We live in a different world to that of older generations. Today, our lives are such that there are very little reasons to go outside and socialize with others face-to-face. All of that—and almost everything, for that matter—can be done from a laptop, or even from our mobile phones.
The elements that would make our world what it is today have been forged, to a huge degree, during the First Industrial Revolution in the 18th century when we moved from working with our hands to using machines. Eventually, the mass production of goods and agrarian labor had been automated, and there was much that people no longer had to do. The corollary was that they were instead shepherded into positions in the manufacturing process that required them to stand or sit through extended periods of time, supervising a machine’s output.
Naturally, automation, whether in the industrial or agricultural industry, improved dramatically from the First Industrial Revolution all the way to the fourth. Now, perhaps arguably to our credit, we’re even moving towards an era where we won’t even be needing people to supervise machines. All that supervision can remain in-house, as we teach our machines the ability to reason recursively. With the breakthroughs we’re making in the fields of artificial intelligence and machine learning, that future is closer than most think. Indeed, we are at the cusp.
Industrial Revolution, Pros and Cons
Needless to say, the industrial revolution made the goods and services that were once reserved for the rich accessible to the lower classes. As an example: there used to be a single telephone per household in every white-collared neighborhood. Now, even those living below the poverty line have their own mobile phones and their own credit cards. Likewise, medical research has advanced to such a point that a lot of the diseases that brought fear in the past have now been eradicated.
The downside to all this technological advancement, however, is that people no longer have to be as active as they used to. They still do from a health perspective, but there’s less incentive nowadays to move around. Indeed, most work today consisted of sitting behind a desk and staring at a computer screen. Despite this, jobs nowadays require higher and higher degrees of specialization, so much so that competition among workers has increasingly become stiff, ensuring that the average employee isn’t left untouched by performance-related stress and anxiety.
Because of this, we live in a society that has increasingly become used to over-stimulation and on-demand gratification. A society that, to a huge degree, incentivizes physical inactivity. And this has had a major effect on our lives at home and in the workplace. It’s no surprise that one of the effects of this predicament is a rise in obesity and a lack of both physical and mental fitness.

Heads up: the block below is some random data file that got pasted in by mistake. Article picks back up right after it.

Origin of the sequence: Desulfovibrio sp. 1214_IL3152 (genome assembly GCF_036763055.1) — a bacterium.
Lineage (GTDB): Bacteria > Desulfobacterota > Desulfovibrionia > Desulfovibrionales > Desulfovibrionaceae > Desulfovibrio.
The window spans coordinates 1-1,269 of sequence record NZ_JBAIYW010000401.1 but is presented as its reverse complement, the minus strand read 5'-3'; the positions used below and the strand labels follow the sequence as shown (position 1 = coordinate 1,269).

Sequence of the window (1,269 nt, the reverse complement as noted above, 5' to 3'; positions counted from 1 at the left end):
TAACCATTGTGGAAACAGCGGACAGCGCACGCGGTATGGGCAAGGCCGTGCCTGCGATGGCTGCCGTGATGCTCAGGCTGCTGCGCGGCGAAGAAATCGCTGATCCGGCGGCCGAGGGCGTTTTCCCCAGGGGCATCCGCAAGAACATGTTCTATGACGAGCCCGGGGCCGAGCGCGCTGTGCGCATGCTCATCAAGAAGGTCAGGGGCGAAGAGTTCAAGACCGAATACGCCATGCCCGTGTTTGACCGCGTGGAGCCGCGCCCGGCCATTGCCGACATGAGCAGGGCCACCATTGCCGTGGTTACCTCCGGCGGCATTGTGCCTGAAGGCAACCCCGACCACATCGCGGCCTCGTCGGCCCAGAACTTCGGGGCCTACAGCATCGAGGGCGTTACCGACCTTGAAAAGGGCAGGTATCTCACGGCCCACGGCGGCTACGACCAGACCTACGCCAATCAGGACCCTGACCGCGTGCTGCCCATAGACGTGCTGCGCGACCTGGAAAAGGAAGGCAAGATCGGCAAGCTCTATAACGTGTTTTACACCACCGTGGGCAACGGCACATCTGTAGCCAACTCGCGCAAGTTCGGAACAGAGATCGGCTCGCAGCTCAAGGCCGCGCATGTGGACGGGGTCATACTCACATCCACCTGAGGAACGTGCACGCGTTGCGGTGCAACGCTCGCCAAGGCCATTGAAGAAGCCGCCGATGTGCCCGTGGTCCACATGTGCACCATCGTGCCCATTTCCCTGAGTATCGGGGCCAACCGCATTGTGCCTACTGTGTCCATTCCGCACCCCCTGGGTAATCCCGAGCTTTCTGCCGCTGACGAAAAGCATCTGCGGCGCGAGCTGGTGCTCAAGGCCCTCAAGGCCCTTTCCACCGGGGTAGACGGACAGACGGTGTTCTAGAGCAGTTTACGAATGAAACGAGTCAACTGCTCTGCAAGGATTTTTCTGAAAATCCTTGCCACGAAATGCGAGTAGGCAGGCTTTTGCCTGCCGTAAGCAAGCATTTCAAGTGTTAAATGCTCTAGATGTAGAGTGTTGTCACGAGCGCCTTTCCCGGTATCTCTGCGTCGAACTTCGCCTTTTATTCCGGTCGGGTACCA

Reasons to Exercise
One reason to exercise, therefore, is to combat the slide into desk-bound inactivity, and all its concomitant physical and mental trappings. Fitness, after all, includes mental well-being—the physical and mental are two sides of the same coin, and they are dependent on one another in more ways than most realize.
This co-dependence between physical and mental well-being is more than well-documented. It’s practically axiomatic. Study after study shows that exercise is good for dealing with depression and anxiety, and that depression and anxiety is also often because of a lack of it.
How Long Should One Exercise?
According to the World Health Organization, adults between the age of 18 and 64 need at least 150 hours of aerobic physical activity a week. Broken down into the required length of time per day, this would mean that adults in that age range need to make an investment amounting to 30 minutes of exercise a day. Take note that by ‘aerobic physical activity, we mean activities that include, but are not limited to, running, walking, biking or a typical gym session.
Is a Gym Membership Needed?
So, does one need a membership at a fitness center or a gym? Not necessarily. But, of course, there are upsides to having one. If the place in which you live—it’s inordinately cold outside, say—is such that exercising outdoors becomes less enjoyable than it usually is, then exercise indoors. If you don’t have the space or the equipment to get a good workout indoors, then take out your credit card and get a gym membership. As with most things, the answer to the question is dependent on your specific circumstance.
A sedentary lifestyle is the new normal in the society we live in. But what’s not negotiable is that you must change that. You, like everyone else, need to exercise, for both your physical and mental well-being. Don’t ‘go with the flow,’ so to speak, in this post-modern world that offers short-term rewards to the sedentary.